It was the 12 months of the baking and hydrangea enterprise

PITTSBURGH – Courtney Blood was better prepared than many when panic buying was springtime consumed buyers.

The Chatham University food service manager for Parkhurst Dining Services and Richland’s mother of two aren’t the type to wait until she runs out of food to sprint to the grocery store. “When I finish my last or second pound,” she says, “I start a shopping list.”

When dozens of Pittsburghers clogged the aisles of grocery stores, panicking everything from boxes of pasta and rice bags to cans of beans and soup, she comforted herself with the knowledge that her family was already well prepared.

Her husband Jeffrey had been following the news of the novel coronavirus since February and realized early on that people could start stocking up on supplies. This is Pittsburgh, after all, where even the hint of an approaching blizzard can cause a crazy shot of milk, bread, eggs, and toilet paper to top up.

Perhaps, he said to his wife, it was time to join the Costco warehouse club and do some shopping.

Their membership on February 29th turned out to be a coincidence.

“People started buying items across the grocery store in a panic and many manufacturers had limited production capacity,” said Dick Roberts, spokesman for Giant Eagle, in an email. These factors, which were linked to a tight supply chain, affected almost all food categories and led to the short-term unavailability of a large number of everyday and specialty products. Sugar, flour, frozen vegetables, canned and dried beans, ground beef – many of the staple foods we suddenly take for granted were in short supply.

Canned food was uniquely affected, with demand outpacing the growing season and the time of harvest determining supplies for many products such as canned pumpkin and summer fruits and vegetables.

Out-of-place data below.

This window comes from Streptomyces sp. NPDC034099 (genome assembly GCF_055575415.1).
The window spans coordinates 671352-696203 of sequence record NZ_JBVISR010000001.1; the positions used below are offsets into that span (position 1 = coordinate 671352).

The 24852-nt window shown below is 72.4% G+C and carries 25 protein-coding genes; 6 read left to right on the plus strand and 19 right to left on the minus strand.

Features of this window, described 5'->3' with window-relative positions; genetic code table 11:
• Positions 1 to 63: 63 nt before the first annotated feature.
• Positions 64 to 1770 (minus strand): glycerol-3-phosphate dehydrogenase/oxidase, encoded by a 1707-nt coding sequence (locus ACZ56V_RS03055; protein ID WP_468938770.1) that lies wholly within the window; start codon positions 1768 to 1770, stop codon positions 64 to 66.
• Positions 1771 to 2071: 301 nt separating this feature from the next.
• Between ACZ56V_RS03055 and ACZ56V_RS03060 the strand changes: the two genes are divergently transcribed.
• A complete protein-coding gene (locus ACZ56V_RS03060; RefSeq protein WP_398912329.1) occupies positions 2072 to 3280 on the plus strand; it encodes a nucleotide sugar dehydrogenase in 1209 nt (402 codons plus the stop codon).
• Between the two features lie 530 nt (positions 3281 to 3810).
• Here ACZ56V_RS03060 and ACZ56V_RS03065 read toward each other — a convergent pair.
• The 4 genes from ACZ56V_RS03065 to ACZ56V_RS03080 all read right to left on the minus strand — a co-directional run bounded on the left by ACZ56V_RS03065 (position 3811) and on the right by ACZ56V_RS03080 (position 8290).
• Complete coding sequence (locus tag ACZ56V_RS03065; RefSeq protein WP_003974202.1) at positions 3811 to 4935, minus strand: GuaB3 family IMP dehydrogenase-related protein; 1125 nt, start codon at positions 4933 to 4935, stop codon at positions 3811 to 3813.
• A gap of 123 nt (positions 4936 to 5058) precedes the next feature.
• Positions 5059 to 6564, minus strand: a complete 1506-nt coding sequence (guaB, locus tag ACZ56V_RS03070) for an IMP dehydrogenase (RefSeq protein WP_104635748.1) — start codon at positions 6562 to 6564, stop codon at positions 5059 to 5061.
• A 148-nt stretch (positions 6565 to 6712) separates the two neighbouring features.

When coronavirus outbreaks occurred in meat and poultry processing plants in April and May that led to closure, meat was also a temporary “get”.

Given their foresight, the Bloods were in good shape. Along with several gallons of milk, which they had bought “just in case” and divided into smaller containers, the couple’s freezer contained butter and various cuts of meat, bacon, which would get them through many home cooking days to come.

Blood, who started baking sourdough while on maternity leave last year, even had an elusive pot of granular gold – a 25-pound bag of yeast. Over time, many people baked bread during the pandemic, causing yeast to disappear along with flour, various cuts of meat, and other staple foods.

An unexpected source for many of these items was Asian grocery stores. Nishat Kazi, co-owner of the Rajbhog Indian Market and Cafe in Cranberry, is among those who saw her customer base grow during the pandemic. People who never knew the store was there suddenly came to get flour, milk and yogurt, she says. They also found a plentiful supply of lentils, rice, onions, peppers, spices, and herbs such as coriander and mint – most of them at better prices than major grocery chains.

Indian food is mostly lentil and rice heavy, and “because we sell so much more of it, it’s cheaper,” she says.

Other buyers were simply adventurous. As more meals were prepared at home, people expanded their taste buds and bought unfamiliar ingredients. “People were trying new foods,” she says, and Rajbhog was happy to do so. Kazi even added sliced ​​whole bread, regular sugar, and more milk to inventory.

“The pandemic helped us understand that there is a market for that too,” she said.